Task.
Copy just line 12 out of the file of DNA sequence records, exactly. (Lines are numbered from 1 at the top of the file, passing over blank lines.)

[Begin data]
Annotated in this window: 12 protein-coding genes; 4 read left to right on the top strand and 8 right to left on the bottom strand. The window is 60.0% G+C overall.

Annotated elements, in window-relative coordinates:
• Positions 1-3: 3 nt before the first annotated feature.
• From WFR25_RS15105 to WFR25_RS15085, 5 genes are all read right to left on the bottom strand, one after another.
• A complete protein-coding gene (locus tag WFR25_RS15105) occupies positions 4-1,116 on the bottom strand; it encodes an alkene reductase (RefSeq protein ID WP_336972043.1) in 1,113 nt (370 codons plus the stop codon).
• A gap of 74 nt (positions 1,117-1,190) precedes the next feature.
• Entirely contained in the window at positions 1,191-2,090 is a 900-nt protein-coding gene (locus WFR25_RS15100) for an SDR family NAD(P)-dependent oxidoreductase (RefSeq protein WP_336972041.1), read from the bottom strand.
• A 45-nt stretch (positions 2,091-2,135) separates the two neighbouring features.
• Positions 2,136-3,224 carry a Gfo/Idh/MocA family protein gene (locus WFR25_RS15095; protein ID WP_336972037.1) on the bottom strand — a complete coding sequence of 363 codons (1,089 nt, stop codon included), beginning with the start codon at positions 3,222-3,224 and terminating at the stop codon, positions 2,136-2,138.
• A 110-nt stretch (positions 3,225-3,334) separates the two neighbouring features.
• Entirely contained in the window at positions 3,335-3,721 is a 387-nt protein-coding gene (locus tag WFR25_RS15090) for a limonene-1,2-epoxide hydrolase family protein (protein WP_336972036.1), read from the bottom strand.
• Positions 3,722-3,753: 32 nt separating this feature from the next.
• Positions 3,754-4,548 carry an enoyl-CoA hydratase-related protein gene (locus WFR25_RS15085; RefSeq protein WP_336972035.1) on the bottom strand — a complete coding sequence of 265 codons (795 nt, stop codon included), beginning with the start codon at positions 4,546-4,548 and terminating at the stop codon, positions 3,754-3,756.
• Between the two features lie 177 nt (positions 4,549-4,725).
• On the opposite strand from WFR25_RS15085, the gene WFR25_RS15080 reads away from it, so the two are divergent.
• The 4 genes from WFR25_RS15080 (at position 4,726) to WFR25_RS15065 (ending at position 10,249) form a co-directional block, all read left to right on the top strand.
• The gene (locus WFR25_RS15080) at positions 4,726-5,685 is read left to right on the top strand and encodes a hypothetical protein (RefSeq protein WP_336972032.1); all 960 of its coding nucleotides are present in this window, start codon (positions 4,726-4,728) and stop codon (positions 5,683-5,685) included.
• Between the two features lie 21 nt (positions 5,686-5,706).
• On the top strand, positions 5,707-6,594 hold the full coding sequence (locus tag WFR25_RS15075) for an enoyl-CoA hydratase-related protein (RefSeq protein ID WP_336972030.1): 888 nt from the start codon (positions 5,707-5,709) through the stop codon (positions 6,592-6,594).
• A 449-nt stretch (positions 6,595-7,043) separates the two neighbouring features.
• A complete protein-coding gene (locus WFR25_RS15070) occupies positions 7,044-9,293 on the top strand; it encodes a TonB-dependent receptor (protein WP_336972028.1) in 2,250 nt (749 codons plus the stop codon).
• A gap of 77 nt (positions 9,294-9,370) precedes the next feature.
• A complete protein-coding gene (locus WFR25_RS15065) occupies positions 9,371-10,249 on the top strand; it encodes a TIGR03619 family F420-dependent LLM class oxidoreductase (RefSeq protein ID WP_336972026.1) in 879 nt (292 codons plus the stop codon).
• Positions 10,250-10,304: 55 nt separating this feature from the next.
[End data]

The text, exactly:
• Positions 3,722-3,753: 32 nt separating this feature from the next.